Thursday, August 1, 2013

A Brief History of Montmaray (The Montmaray Journals #1) by Michelle Cooper

Publishing Details

Release Date: October 13th, 2009
Publisher: Knopf Books for Young Readers
Genre: Historical Fiction
Age Group: Young Adult
Rating: 4 Stars

Buy: Amazon|Barnes & Nobles


“There’s a fine line between gossip and history, when one is talking about kings.”
Sophie FitzOsborne lives in a crumbling castle in the tiny island kingdom of Montmaray with her eccentric and impoverished royal family. When she receives a journal for her sixteenth birthday, Sophie decides to chronicle day-to-day life on the island. But this is 1936, and the news that trickles in from the mainland reveals a world on the brink of war. The politics of Europe seem far away from their remote island—until two German officers land a boat on Montmaray. And then suddenly politics become very personal indeed.

A Brief History of Montmaray is a heart-stopping tale of loyalty, love, and loss, and of fighting to hold on to home when the world is exploding all around you.


A Brief History of Montmaray is a lovely, romantic story with a fantastical setting and a spectacular array of characters. What I liked most about this book was the fact that the novel’s heroine, Sophie, is not particularly pretty, athletic, nor bookish, but still manages to be a kick-butt girl with a lot of wit and humor. She demonstrates to us that, it is, in fact, okay to wear dresses and be a strong, feministic woman at the same time. The history is rich and subtly weaved into every inch of the novel, and the characters especially are really thorough and lovable in their own way (even Mad Uncle John, who likes to throw around his chamber pot). Like I said, Sophie is extremely funny (I’m seriously considering her as my new fictional BFF) and her writing touches on a lot of heavy topics in a very relatable way, including things like war, sex, and even homosexuality. I think the biggest reason I enjoyed A Brief History of Montmaray is that Sophie doesn’t end up slobbering over a tan, muscular, Very Hot Guy in the first 10 pages. And, for cereal, guys, this isn’t just historical fiction: Sophie’s struggles are very relevant to contemporary readers, especially girls, and there are even a few paranormal/fantasy elements going on in here. My only complaint is that I procrasti-read this book, so I forgot a lot of important details as I picked it up and put it down again. (Which is entirely my fault.) Let me tell you that this is not your typical YA book-there’s not a lot of action until the last few pages, there’s little to no romance, etc., etc., but it’s certainly a lot more worthwhile than some I’ve been reading lately. I’m very excited to start the next in the series.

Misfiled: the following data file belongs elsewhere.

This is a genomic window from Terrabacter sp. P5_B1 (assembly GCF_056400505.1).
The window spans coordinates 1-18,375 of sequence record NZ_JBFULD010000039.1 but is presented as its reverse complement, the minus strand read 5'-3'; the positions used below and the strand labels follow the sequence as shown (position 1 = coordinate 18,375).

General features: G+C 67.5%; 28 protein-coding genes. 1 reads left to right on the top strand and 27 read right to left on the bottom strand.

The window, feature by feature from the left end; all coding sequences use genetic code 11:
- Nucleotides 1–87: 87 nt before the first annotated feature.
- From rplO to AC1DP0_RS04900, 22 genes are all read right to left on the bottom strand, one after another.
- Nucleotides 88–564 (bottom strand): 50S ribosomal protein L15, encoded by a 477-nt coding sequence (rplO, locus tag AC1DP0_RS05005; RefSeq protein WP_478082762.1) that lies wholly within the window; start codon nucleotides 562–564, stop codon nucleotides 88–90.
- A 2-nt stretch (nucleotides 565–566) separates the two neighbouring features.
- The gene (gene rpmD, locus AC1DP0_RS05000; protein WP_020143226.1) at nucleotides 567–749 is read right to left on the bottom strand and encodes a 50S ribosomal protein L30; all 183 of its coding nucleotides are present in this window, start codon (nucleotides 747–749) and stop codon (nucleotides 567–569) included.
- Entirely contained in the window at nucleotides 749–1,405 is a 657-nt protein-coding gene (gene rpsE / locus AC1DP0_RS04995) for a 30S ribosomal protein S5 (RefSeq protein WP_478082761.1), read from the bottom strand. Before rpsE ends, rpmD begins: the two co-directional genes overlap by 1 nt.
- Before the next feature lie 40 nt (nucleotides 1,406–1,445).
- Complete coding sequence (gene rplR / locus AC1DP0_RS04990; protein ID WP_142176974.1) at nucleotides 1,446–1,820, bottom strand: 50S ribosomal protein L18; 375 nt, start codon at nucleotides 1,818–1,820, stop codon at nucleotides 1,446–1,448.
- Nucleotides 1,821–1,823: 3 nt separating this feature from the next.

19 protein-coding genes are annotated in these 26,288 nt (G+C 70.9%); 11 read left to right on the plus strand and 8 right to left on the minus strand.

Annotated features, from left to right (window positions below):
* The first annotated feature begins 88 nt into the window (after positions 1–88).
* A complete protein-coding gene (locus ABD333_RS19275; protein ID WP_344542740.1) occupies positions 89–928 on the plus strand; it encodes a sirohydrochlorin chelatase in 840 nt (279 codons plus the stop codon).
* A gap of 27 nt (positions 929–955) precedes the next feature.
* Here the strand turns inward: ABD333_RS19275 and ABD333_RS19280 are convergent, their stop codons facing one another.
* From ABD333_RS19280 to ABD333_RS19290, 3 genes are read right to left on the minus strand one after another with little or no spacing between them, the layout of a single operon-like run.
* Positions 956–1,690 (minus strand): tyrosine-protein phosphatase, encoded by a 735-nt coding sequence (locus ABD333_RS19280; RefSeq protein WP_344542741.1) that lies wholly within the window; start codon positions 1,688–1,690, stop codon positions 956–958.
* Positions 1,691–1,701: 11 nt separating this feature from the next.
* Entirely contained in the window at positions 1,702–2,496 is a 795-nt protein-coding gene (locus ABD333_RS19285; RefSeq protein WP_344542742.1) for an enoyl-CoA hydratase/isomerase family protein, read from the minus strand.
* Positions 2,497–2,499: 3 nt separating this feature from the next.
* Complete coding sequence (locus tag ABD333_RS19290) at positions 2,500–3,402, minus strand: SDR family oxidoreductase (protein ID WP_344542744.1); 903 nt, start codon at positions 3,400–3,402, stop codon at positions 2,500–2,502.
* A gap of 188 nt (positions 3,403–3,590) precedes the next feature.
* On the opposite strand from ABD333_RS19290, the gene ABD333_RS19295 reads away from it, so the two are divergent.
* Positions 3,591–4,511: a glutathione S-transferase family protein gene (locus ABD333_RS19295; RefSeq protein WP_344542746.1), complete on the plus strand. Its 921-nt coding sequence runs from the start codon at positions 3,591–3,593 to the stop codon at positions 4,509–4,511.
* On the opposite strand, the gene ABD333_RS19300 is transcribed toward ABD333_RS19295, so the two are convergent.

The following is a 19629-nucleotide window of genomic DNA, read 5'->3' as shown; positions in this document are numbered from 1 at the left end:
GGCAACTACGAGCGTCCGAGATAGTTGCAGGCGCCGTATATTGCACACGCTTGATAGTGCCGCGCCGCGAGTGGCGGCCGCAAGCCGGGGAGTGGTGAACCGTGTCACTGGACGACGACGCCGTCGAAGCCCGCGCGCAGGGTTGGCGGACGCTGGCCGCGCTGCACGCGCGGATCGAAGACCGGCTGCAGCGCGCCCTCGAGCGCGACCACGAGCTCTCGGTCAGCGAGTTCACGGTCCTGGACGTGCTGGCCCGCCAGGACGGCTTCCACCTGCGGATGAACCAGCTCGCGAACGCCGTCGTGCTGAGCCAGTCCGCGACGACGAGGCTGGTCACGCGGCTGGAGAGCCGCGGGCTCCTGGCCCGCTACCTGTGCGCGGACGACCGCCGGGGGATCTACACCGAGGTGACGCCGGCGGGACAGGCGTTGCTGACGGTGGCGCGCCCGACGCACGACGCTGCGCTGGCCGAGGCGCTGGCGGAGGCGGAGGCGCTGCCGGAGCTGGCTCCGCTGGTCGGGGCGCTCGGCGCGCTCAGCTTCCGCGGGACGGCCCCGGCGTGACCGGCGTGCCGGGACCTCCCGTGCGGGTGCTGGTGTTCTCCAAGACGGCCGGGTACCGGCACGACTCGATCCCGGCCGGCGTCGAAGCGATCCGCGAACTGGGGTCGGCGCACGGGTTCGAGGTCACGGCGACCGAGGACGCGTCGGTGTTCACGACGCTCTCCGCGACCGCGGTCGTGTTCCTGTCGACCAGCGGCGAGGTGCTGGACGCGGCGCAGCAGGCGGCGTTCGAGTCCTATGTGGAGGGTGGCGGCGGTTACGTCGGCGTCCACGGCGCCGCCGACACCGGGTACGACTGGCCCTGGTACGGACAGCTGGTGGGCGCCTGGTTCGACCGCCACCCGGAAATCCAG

Great review, great blog! Followed you. <3

~Nightmarish Reviews

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